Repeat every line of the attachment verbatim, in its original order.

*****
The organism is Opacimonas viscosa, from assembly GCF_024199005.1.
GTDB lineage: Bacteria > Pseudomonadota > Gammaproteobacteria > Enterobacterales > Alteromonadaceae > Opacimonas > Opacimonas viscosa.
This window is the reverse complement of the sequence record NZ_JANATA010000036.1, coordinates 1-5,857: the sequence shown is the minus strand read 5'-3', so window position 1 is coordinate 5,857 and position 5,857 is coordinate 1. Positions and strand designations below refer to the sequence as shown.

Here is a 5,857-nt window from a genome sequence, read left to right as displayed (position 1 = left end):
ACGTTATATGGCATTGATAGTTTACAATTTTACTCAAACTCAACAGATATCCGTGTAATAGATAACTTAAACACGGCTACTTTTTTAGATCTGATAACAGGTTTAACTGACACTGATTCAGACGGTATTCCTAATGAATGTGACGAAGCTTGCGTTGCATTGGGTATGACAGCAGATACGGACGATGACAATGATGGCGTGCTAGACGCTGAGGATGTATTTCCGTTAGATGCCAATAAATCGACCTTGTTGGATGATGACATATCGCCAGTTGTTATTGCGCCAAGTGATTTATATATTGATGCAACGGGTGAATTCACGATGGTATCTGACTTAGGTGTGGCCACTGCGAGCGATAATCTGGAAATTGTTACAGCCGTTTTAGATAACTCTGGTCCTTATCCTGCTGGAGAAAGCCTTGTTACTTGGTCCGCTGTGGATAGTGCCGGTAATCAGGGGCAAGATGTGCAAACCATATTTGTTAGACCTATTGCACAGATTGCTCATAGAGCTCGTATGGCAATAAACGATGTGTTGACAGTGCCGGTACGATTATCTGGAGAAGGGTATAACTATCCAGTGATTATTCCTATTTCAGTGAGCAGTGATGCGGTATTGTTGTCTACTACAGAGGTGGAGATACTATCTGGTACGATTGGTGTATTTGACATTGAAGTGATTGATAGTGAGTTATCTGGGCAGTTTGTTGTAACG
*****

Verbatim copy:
The organism is Opacimonas viscosa, from assembly GCF_024199005.1.
GTDB lineage: Bacteria > Pseudomonadota > Gammaproteobacteria > Enterobacterales > Alteromonadaceae > Opacimonas > Opacimonas viscosa.
This window is the reverse complement of the sequence record NZ_JANATA010000036.1, coordinates 1-5,857: the sequence shown is the minus strand read 5'-3', so window position 1 is coordinate 5,857 and position 5,857 is coordinate 1. Positions and strand designations below refer to the sequence as shown.

Here is a 5,857-nt window from a genome sequence, read left to right as displayed (position 1 = left end):
ACGTTATATGGCATTGATAGTTTACAATTTTACTCAAACTCAACAGATATCCGTGTAATAGATAACTTAAACACGGCTACTTTTTTAGATCTGATAACAGGTTTAACTGACACTGATTCAGACGGTATTCCTAATGAATGTGACGAAGCTTGCGTTGCATTGGGTATGACAGCAGATACGGACGATGACAATGATGGCGTGCTAGACGCTGAGGATGTATTTCCGTTAGATGCCAATAAATCGACCTTGTTGGATGATGACATATCGCCAGTTGTTATTGCGCCAAGTGATTTATATATTGATGCAACGGGTGAATTCACGATGGTATCTGACTTAGGTGTGGCCACTGCGAGCGATAATCTGGAAATTGTTACAGCCGTTTTAGATAACTCTGGTCCTTATCCTGCTGGAGAAAGCCTTGTTACTTGGTCCGCTGTGGATAGTGCCGGTAATCAGGGGCAAGATGTGCAAACCATATTTGTTAGACCTATTGCACAGATTGCTCATAGAGCTCGTATGGCAATAAACGATGTGTTGACAGTGCCGGTACGATTATCTGGAGAAGGGTATAACTATCCAGTGATTATTCCTATTTCAGTGAGCAGTGATGCGGTATTGTTGTCTACTACAGAGGTGGAGATACTATCTGGTACGATTGGTGTATTTGACATTGAAGTGATTGATAGTGAGTTATCTGGGCAGTTTGTTGTAACG